ORLANDO, Fla. — Knicks coach Tom Thibodeau said early last week he had “ideas” on what caused the Knicks’ early-season downfall after a 5-1 start.
I have one, too.
Sunday marked the first visit to Orlando since the season’s second game on Oct. 22, when the Knicks faced the woeful magic and were pounding them into submission.
Coming off their season-opening dramatic double-overtime win over the Celtics, the Knicks built a 32-point lead midway through the second quarter.
The transplanted New Yorkers were soaking it all up. They filled downtown Orlando’s Amway Center with a delightful sound — even as Thibodeau kept to one of his coaching eccentricities of running up the score.
This was long before starting point guard Kemba Walker quit on the season at the All-Star break, before Derrick Rose broke down in December and before the fans turned on Julius Randle, their reigning All-Star power forward.
The Knicks were up 24 points. There was 6:41 left and Randle came rushing back into the game for second-year man Obi Toppin.
Randle kept churning to the basket as if this were a one-point game. On one fast break, Knicks up 21, Randle turned into a runaway locomotive. Orlando power forward Wendell Carter tackled him to the floor, sending a message.
Randle got up steaming, shoved Carter. Officials and players intervened, but not before Randle had picked up a technical foul.
Realizing his miscue, Thibodeau pulled Randle from the game and he finished the night with 21 points, 10 rebounds and seven assists.
All should’ve been forgotten as the Knicks flew home with a 25-point, 121-96 rout and 2-0 record.
It wasn’t forgotten. Not by Orlando. This was a home-and-home and the Magic were right behind the Knicks’ charter in the sky, heading to New York, eager for revenge. The Magic players admitted they took the loss personally and Harlem native Mo Bamba said: “Thank God we have them again in a matter of 24 hours.”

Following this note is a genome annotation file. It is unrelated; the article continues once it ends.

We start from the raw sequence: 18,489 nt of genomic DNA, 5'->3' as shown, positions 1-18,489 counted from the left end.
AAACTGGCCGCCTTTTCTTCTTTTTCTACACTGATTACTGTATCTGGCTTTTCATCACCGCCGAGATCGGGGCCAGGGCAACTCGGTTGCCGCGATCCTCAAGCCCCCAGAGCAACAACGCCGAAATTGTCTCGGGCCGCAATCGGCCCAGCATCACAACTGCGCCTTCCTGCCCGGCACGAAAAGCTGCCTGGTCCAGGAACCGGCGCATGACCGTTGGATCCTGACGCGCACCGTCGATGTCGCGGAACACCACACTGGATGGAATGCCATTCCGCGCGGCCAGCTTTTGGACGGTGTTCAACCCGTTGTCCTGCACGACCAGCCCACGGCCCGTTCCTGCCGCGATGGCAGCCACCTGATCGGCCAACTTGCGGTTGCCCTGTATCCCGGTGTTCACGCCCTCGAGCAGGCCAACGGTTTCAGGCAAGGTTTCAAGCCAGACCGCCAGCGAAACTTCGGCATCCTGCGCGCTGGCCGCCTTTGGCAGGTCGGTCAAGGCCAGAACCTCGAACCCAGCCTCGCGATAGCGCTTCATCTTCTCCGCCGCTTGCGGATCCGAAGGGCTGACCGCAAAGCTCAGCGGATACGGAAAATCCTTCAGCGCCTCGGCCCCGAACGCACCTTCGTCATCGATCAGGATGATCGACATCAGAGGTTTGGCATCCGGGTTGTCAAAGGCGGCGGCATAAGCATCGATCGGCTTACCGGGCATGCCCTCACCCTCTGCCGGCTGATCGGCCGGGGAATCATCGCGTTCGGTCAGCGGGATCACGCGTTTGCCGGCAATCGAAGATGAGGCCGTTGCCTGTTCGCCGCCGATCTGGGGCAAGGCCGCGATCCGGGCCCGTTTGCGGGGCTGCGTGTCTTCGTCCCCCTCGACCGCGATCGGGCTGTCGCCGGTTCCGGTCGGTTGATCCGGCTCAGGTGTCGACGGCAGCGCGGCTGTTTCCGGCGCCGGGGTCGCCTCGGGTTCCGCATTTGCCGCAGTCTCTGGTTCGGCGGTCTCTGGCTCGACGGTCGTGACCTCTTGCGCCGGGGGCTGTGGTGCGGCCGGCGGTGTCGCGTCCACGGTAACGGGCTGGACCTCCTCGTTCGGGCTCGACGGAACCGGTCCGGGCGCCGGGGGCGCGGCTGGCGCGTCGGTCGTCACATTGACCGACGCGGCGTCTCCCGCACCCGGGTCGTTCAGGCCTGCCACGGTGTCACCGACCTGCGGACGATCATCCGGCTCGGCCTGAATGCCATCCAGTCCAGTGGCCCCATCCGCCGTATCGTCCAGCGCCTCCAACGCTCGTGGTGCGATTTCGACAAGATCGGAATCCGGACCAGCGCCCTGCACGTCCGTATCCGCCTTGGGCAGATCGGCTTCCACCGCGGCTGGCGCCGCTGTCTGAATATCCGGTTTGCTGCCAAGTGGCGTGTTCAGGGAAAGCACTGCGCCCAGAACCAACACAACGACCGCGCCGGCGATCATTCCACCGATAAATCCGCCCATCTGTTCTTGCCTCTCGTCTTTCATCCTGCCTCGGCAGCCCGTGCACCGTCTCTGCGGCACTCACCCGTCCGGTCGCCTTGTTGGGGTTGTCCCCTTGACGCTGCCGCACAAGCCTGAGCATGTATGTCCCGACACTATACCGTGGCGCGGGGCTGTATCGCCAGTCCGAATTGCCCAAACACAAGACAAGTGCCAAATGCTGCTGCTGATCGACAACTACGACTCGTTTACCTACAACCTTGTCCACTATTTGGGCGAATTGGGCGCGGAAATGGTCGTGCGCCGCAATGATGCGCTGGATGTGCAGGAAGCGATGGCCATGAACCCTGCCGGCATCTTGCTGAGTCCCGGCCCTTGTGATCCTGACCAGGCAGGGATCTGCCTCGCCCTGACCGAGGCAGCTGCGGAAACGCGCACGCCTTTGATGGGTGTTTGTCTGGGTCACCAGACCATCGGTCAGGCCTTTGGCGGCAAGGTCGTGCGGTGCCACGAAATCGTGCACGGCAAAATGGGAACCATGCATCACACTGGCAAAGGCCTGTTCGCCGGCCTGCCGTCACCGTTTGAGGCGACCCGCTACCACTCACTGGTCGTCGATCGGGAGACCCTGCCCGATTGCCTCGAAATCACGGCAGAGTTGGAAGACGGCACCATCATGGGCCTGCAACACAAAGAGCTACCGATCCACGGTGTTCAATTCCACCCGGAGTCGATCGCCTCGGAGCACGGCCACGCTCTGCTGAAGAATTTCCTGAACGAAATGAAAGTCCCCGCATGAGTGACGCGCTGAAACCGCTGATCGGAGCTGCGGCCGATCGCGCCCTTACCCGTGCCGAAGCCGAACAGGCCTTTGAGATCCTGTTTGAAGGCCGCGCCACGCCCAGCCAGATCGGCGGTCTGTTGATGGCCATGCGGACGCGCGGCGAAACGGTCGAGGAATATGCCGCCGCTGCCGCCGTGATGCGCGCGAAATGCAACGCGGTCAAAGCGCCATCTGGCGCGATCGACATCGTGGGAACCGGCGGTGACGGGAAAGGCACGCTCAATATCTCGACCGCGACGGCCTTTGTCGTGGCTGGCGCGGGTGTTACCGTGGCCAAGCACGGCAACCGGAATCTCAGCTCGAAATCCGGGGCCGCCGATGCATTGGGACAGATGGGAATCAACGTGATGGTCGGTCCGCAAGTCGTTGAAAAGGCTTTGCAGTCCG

Two days later, the Magic stormed into the Garden and New York native point guard Cole Anthony busted up Broadway for 29 points, 16 rebounds and eight assists.
The Magic pulled off the kind of stunning upset the Knicks weren’t used to during their magical 2020-21 regular season that saw them host teams in either an empty arena or before a smattering of fans (1,900 capacity).
Orlando’s team website mocked Knicks fans, tweeting out a photo of their “Bing-Bong” celebration outside the Garden after the home-opening win versus Boston.
Maybe this Orlando loss — courtesy of Thibodeau — was a first chink in the Knicks’ armor. Yes, the Knicks went on to a 5-1 start, but Orlando visited the mecca soon after — on Nov. 18.
Emboldened by their victory three weeks before, the Magic overcame a fourth-quarter deficit and posted another Garden victory, 104-98.
Orlando trailed 96-94 with 1:54 left but stunned the Knicks by outscoring them 10-2 the rest of the way. The Knicks had been a sensational fourth-quarter team all last season.
The loss dropped the Knicks to 8-7 as they absorbed their sixth loss in nine games. That air of superiority was vanishing. There was panic when the Knicks dropped to the .500 mark at 11-11 on Dec. 2 after a loss to the Bulls. Mediocrity had returned to 2 Penn Plaza.
It’s April now and the Knicks are playing out the string just like the Magic (20-58 heading into Sunday) — four games to go. “Bing-Bong” is now an NBA punch line.
The Knicks entered 10 games under .500 after being 10 games above .500 in 2020-21. Randle didn’t make the trip this time — having been shut down for the season after Thursday’s official postseason elimination.
The NBA is a mental game, a game of confidence and that’s what last season’s modest roster had in spades.
Along this sad journey, each unsettling loss chipped away at their confidence like falling dominoes. Perhaps the two home losses to Orlando aided the Knicks losing belief in themselves.
It’s just one domino-related idea.